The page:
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Value chain of indigenous cattle and beef products in Mwanza region, Tanzania: market access, linkages and opportunities for upgrading

Value chain of indigenous cattle and beef products in Mwanza region, Tanzania: market access, linkages and opportunities for upgrading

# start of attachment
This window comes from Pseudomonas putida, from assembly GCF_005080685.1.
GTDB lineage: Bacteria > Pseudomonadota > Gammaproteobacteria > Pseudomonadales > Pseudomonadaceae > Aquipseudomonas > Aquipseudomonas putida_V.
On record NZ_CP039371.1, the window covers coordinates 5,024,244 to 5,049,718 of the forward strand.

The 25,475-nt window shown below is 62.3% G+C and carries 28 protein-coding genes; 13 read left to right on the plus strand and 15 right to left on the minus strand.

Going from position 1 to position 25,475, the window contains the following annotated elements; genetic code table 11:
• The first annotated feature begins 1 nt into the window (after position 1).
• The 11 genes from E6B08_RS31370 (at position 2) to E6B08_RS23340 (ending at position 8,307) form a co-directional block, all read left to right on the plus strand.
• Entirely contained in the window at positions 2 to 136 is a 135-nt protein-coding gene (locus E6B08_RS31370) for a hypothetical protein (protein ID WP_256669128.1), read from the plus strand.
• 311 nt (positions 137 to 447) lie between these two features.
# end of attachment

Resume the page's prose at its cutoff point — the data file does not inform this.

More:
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  Academia Journal of Agricultural Research 1(8): 145-155, August 2013 http://www.academiapublishing.org/ajar ISSN: 2315-7739 ©2013 Academia Publishing Research Paper Value chain of indigenous cattle and beef products in Mwanza region, Tanzania: Market access, linkages and opportunities for upgrading    Accepted 18 th  July, 2013  ABSTRACT The potentials of the traditional beef cattle sector in Lake Victoria Basin (LVB) have only been utilized marginally. The sector still suffers from limited access and linkages to premium markets, lack of entrepreneurial dynamisms by actors, as well as, use of poor production and processing technologies. This paper applies the results of participatory market analysis and questionnaire surveys to map the value chain and assess profitability in each node. The study findings suggest that the value chain was generally operating inefficiently. Overall, cattle producers received lower prices and profit margins. Vertical integration of livestock farmers, beef processors, and traders was limited. The paper recommends tailor made campaigns and training that will sensitize producers to treat beef cattle keeping as a business, set aside at least few animals for sale in each year, fatten them using locally available feeds and produce animals of good quality which will earn them good money. Key words:  Value chain mapping, profit margins, agro-pastoralists, beef cattle, livestock marketing, Lake Victoria Basin INTRODUCTION The indigenous beef cattle in Tanzania comprise a rich livestock resource base with current population estimated at 19.5 million. This makes the country to be ranked as the first country in the Southern Africa Development Community (SADC) and Eastern Africa Community (EAC) regions with largest number of cattle and third in the whole of Africa, following Ethiopia and Sudan (MLFD, 2010). The sub-sector is also an important source of meat in the country contributing about 53% of the total national meat production (ibid). The Lake Victoria regions of Mwanza and Shinyanga are endowed with about 32% of the total beef cattle population in the country (ibid). They constitute the major sources of beef cattle in Tanzania. Overall, beef cattle keeping, trading and retailing of beef products are important economic activities undertaken by many residents in these regions. Even though, the potential of the beef cattle sector in these regions and in Tanzania as a whole is yet to be fully realized. Currently, the indigenous beef cattle subsector in Tanzania contributes only 4.8% of the real national Gross Domestic Product (GDP) against 56% of the overall contribution from agriculture (ibid). This contribution is relatively very small calling some sectoral reforms at different levels of the subsector. Of utmost importance is perhaps the emergence of evidence which indicates a strive for some actors in the beef cattle value chain to shift from subsistence to more commercialized businesses (Mlote et al., 2012; Mkonyi et al., 2007). Some participants in the value chain, especially traders of live cattle are adopting improved production systems such as beef cattle fattening and a few commercial producers are responding to the demand for quality beef by selling to niche and export markets. Yet, many bottlenecks still exist including the underutilization of existing genetic potential of the indigenous cattle, poor rangeland management, and limited resources and feeding technologies, as well as, poor financing and access to extension services, just to mention few. Based on this  Reuben M. J. Kadigi 1 , Ibrahim L. Kadigi 1 , Germana H. Laswai 2  and Japhet J. Kashaigili 3   1 Department of Agricultural Economics and Agribusiness, Sokoine University of Agriculture, Box 3007 Morogoro, Tanzania 2 Department of Animal Science and Production, Sokoine University of Agriculture, Box 3004 Morogoro, Tanzania 3 Faculty of Forestry and Nature Conservation, Sokoine University of Agriculture, P.O. Box 3013, Morogoro, Tanzania *Corresponding author email: rmjkadigi@yahoo.co.uk      Academia Journal of Agricultural Research; Kadigi et al. 146 ground a Lake Victoria Research Initiative (VicRes) Inter- University Council for East Africa (IUCEA)’s funded  research project entitled “Improving Beef Cattle Productivity for Enhanced Food Security and Efficient Utilization of Natural Resources in the Lake Victoria Basin”  which was launched in early April 2012. The project was implemented in three countries namely; Tanzania, Uganda and Rwanda. It addresses four research components namely: effects of climate variability on natural resource base, livestock productivity and food security of the agro-pastoralists in semi arid areas of LVB; coping strategies of agro pastoral communities to the effects of climate change; rates of adoption of existing technologies for improved cattle productivity and efficient utilization of natural resources; introduction and monitoring of innovative technologies for improving quantity and quality of beef production as well as reducing rangelands degradation; and improvement of market access, opportunities and linkages in the cattle and beef products value chain. In particular this paper presents some key preliminarily findings emanating from the last component of the research project which embraces issues of markets and beef cattle value chain. The study idea springs from the general recognition that many agro-pastoralists in the LVB have the problem of selling animals at appropriate age and weight for obtaining good quality beef. In addition, the availability of market that is ready and customers who are willing to pay better prices for the produced good quality beef cattle and products is also a problem. The study is therefore intended to analyze the beef supply chain, by studying the structure, conduct and performance of the beef markets and business support services, their roles, constraints, and opportunities. Specifically the study maps the value chain for beef cattle; assesses profitability in each node and factors affecting profitability and willingness to adopt improved production technologies in the study area. Two major working hypotheses are tested. Firstly is the assumption that efficient cattle and beef product marketing value chains can translate into increased market margins of cattle for farmers. The study therefore identifies market opportunities and linkages for selling cattle and beef products to inform policies and decisions on which parts of the beef cattle value chain need strategic interventions. Secondly, the introduction and use of appropriate production technologies and marketing strategies for beef, which includes proper grading of the animals, production of beef cuts, processing and packaging, is likely to add value to the beef products, ensure attractive prices to livestock keepers and make them sell animals with high market demand. Theoretical framework Value chain analysis in the indigenous beef cattle sector is increasingly becoming a subject of interest for many researchers in developing countries (Mlote et al., 2012; Neves et al., 2012). These studies use the value chain concept to analyse the conducts and performance of the beef cattle sector and generate knowledge about the magnitude of socio-economic development of the production chain in the indigenous beef cattle sector. The value chain approach addresses principles related to various theoretical streams including market linkages and market orientation, power relationships and bargaining position, distribution of value added or margins, arrangements between actors and information asymmetry in the value chain. The term value chain was first brought up by Michael Porter (1985) alongside similar approaches like the French ‘filiere’ approach and the commodity chain concept that srcinated from World Systems Theory (Raikes et al., 2000), reflecting the value adding character of business processes within the borders of the firm. The ‘filiere’ approach was proposed by Morvan (1985) and it considers a chain (“filière”) as linked operations in the transformation of a good. It is an important tool for describing systems, for defining the role of technology in the framing of production systems, for organizing integration studies, and for analyzing industrial policies, firms, and collective strategies (Morvan, 1985). The Commodity System Approach (CSA) was developed by Goldberg (1968) in the USA in studies of citrus, wheat, and soybean production systems. The approach emphasizes the sequence of product transformations in the system. Important in value chain analysis are the relationships between different actors in the chain (producers, traders, processors etc.), vertical relationships (upstream or downstream in the chain) as well as horizontal relationships (between firms in the same link of the chain). This paper borrows this interpretation with a major focus on activities at the producer or livestock keeper level as far as these are directly connected to the production of value for a certain market. Similarly, the paper also covers some specific horizontal relationships by making comparisons of market shares between small-scale producers and traders of beef cattle and beef products with a special focus on the identification of opportunities for upgrading of the value chain of the indigenous beef cattle in the study area. The term upgrading and its options are defined and specified differently by different authors (Gibbon et al., 2008; McDermott, 2007; Guliani, 2005; Nadvi, 2004; Humphrey and Schmitz, 2002; Kaplinsky, 2000; Gereffi, 1999). McDermott (2007) defines upgrading as “ the shift from lower-to higher-value economic activities by using local innovative capacities to make continuous improvements in processes, products and functions ”. Gereffi (1999) defines upgrading as “ a process of improving the ability of a firm or an economy to move to more profitable and/or technologically sophisticated capital and skill-intensive economic niches ’’. Mitchell (2009) identifies four categories of upgrading:   Academia Journal of Agricultural Research; Kadigi et al. 147 contractualization (which can be horizontal or vertical); functional; product or process (which may involve technological and organizational reforms to increase efficiency and/or quality standards); and volume upgrading. Most of upgrading options found in literature relate to upgrading of value-added production. Humphrey and Schmitz (2002) elucidate that upgrading of value-added production can take various forms which include the upgrading of products and packaging; upgrading of processes; functional upgrading (in-sourcing production or distribution functions); and inter-sectoral upgrading (product differentiation). Upgrading may further focus on improving market access and improving arrangements (e.g. contracts) between actors in the chain (ibid). Pietrobelli and Saliola (2008) specify the following upgrading options: entering higher unit value market niches, entering new sectors, undertaking new productive functions and in all cases enlarging the technological capabilities of the firms. In their study of the Indian grape cooperative Mahagrape, Roy and Thorat (2008) conclude that upgrading was largely related to the combined attention for innovative marketing in export markets and concurrent provision of technical assistance, inputs and (market) information to the farmers. In this paper we recognize the importance of improving the technological capacity and identification of niche markets in the value chain of indigenous beef cattle in developing countries. The basis of this understanding is in line with Roy and Thorat (2008) and Trienekens and van Dijk (2012) who pinpoint the key issue for producers in developing countries as related to functional upgrading. This calls for the need to perform value adding activities at the country level instead of just being commodity producers of products to be upgraded in the North. An important condition for upgrading is the consistent ability to meet standards as defined by the market. In sense, this implies upgrading of market access possibilities which in turn may also entail upgrading of both horizontal as well as vertical relationships by taking part in the right market channel (Trienekens and Van Dijk, 2012; Roy and Thorat, 2008; Bijman, 2007; Fisman and Khanna, 2004; Rammohan and Sundaresan, 2003). However, as Trienekens and Van Dijk, (2012) argue, it is difficult in particular for small producers to move to another market channel. Alternatively, producers in developing countries might look for channels to easier accessible markets, such as lucrative markets in developing countries. This is the major thrust of the study from which this paper was developed. In a nutshell, the study underscores the need for upgrading the value chain of the indigenous beef cattle in the study area based on the understanding that the sub-sector has the potential to lift many actors out of poverty, including the poor producers at the base of the value chain. The adoption of feedlots and fattening schemes, for example, is widely reported to have significantly contributed to the achievement of multiple objectives of enhancing food security and generating adequate cash income to meet other household requirements (Pica-Camara et al., 2011; Ceyban and Hazneci, 2010; Muth et al., 2008; Umar et al., 2008; Moll, 2005). Most important in this regard is perhaps the desire to add value through the production of quality beef cattle and meat products which will enhance the competitiveness of the beef cattle subsector in Tanzania. Evidence elsewhere in the literature suggests that “ value addition ”  in the subsector can be secured by converting the locally available raw materials (of low value in their natural form) into a superior value added product (of acceptable quality and standards) for which there is a good demand that will ultimately ensure a premium price for the product (Mucharo, 2011). RESEARCH APPROACH AND METHODOLOGY The study area The study is conducted in two districts (Ilemela and Magu) of Mwanza region (Figure 1). The region is located in the northern part of Tanzania just south of Lake Victoria. The Lake Victoria waters separate the region from the neighboring countries of Kenya and Uganda. To the east, north and West are the sister lake-dominated regions of Mara and Kagera. To the south the region is boarded with Shinyanga region. Mwanza region lies between latitude 1 0   30’ and 3 0   0’ south of Equator and the longitudes 31 0   45’ and 34 0   10’ east of Greenwich.  The economy of the region is dominated by smallholder agriculture employing about 85% of the region’s population followed by the fisheries sector. Mining and Livestock sectors also command a recognizable share in the economy of the region. Livestock keeping is the third leading economic activity of the majority of people in the region making Mwanza to be the second region with the highest number of livestock in the country after Shinyanga region. Data collection and analysis Data collection for this study started in early August 2012 with a reconnaissance survey and identification of stakeholders, during which time the research team had an opportunity to meet and hold discussions with various stakeholders in the study area. The preliminary visits and discussion with stakeholders also facilitated the selection of study sites and samples in both districts (Table 1). The reconnaissance survey and stakeholder identification was followed by a Value Chain Workshop which was held on 31 st   October 2012. The workshop was attended by a total of 40 participants representing different actors, including livestock keepers, beef cattle fatteners and traders, inputs suppliers, researchers and local government officials (e.g., hydrologists, natural resources officers,   Academia Journal of Agricultural Research; Kadigi et al. 148 Figure 1.  Map showing the study districts. Table 1. Number of value chain actors interviewed by category and district. Categories District Ward Village Sample size Pastoralist Ilemela Buswelu Nyamhogolo 20 Buswelu Busenga 20 Magu Shishani Shishani 20 Nkunguru Kabila 20 Sukuma Kitongo 20 Lubugu Bubinza 20 Beef cattle traders Ilemela Buswelu Nyahongolo 26 Magu Shishani/Sukuma Shishani/Bubinza 4 Butchers Ilemela Buswelu City 18 Magu Itumbili Town 18 Total 186 veterinary officers, livestock officers, environmental officers and meat inspectors). During the workshop a participatory SWOT (Strengths, Weaknesses, Opportunities and Threats) analysis was done to identify key issues in the beef cattle value chain. This was considered important as it would help the researchers to identify potential areas for upgrading the value chain for beef in the study area. The end of value chain workshop marked the commencement of field Participatory Rural Appraisal (PRA) and questionnaire surveys which started in early November Lake Victoria   Academia Journal of Agricultural Research; Kadigi et al. 149 2012 up to January 2012. Different actors in the value chain, including agropastoralists, cattle traders and fatteners, sellers of beef, operators of butcheries and sellers of livestock inputs were interviewed. Various PRA protocols were adopted to gather general information about the conduct and performance of the value chain. These included the Informal Meetings; Focus Group and Key Informant Discussions using checklists of information. The PRAs enabled the analysis of markets and existing marketing functions in a participatory manner. Actor-specific information was gathered during the household interviews using structured questionnaires. Specifically, the questionnaire survey covered three categories of actors (that is, agropastoralists, cattle traders and fattening unit operators) and a total number of 186 actors were interviewed (Table 1). The data which were collected during the reconnaissance survey, PRA and questionnaire survey was analysed using both qualitative and quantitative methods. The qualitative analysis of markets benefitted from participatory markets analysis during the PRA and value chain workshop. The qualitative analysis was complemented by a quantitative data analysis using the Gross Margin Approach. RESULTS AND DISCUSSION The beef cattle value chain The value chain map The information gathered during the study enabled the longitudinal mapping of the beef cattle value chain in the study area as presented in Figure 2. The value chain map illustrates the way in which beef cattle and their products flow from production areas in the study areas to end markets and how the overall beef cattle sector operates. It is a visual representation of the structure of the value chain and its main characteristics or “ a narrative description of the main characteristics of the value chain ”  (UNIDO, 2012). In the value chain map (Figure 2) the marketing functions are represented on a vertical axis on the left hand side of the diagram and the existing actors are represented using boxes with solid outlines, which may encompass several vertically integrated functions. Missing functions are represented by dashed lines. The potential new actors, markets and linkages are represented by dotted lines. The product and/or service flows between nodes are represented by arrows; for example, from production to wholesaling, from wholesaling to retail or export, or from primary wholesaling to secondary wholesaling (in the case of a series of ‘middlemen’). The movement of a good or service between nodes implies that value is added to the product. The end market segments are placed at the top of the diagram and represented by ellipses. There are several channels, or ‘strands’, in the value chain. These are denoted by numerals at the top of the diagram and defined by product types, routes to market and end market segments. The number of actors in each segment, the flow volumes and profit margins constitute an important input to the value chain. While more quantitative data collection and analysis is ongoing to inform the process of value chain mapping, yet there are interesting findings emerging from the initial mapping that are worth discussing in this paper. These are presented in the proceeding sub-sections. Marketing, value chain governance and financing Marketing of cattle is carried out at various levels of livestock markets, where pricing is mainly through negotiation and to some extent based on grading and weights normally based on visual estimation. The retailing of beef is mostly done through privately owned butcheries. The butchers face serious shortage of appropriate tools and equipment used in meat handling and cutting. Marketing information on beef, which include different marketing channels for beef and beef products, is limited. Domestic processing is considered to be insignificant. The domestic demand for quality beef is met by imported products, including premium beef cuts, sausage and canned beef. Still a big proportion of the local demand (estimated at more than 95%) is for warm “mixed beef”  (UNIDO, 2012). The beef cattle value chain in the study areas is dominated by traders and butchers –  few of them actually are of considerable size and financially endowed with access to credits –  who are able to exercise market power vis-à-vis a large number of small-scale livestock farmers and traditional herders. Integration (both vertical and horizontal) is an important concept of a net chain or “a set of networks comprised of horizontal ties between firms within a particular industry or group, such as these networks (or layers) are sequentially arranged based on the vertical ties between firms and different layers” (Lazzarini et al., 2001). The driving force is the recognition that each member of a net chain can enhance its performance and the product quality by integrating its goals and activities with other organizations to optimize the results of the entire net chain ( ibid  ). If the performance of the total net chain increases, the individual links will benefit more than in case of one individual link being optimized in isolation (Van der Vorst, 2000). Unfortunately, integration, especially the vertical integration of livestock farmers, beef processors, and traders, in the value chain of beef cattle is limited. This calls for more strategic action steps to be taken, especially by the Tanzania Meat Board (TMB) to bring together stakeholders who can articulate their needs and jointly get to build solid business relationships and a better organization of the chain. Finance is insufficient in each and every segment of the beef cattle value chain. Formal financing from banks and financial institutions is constrained due to limited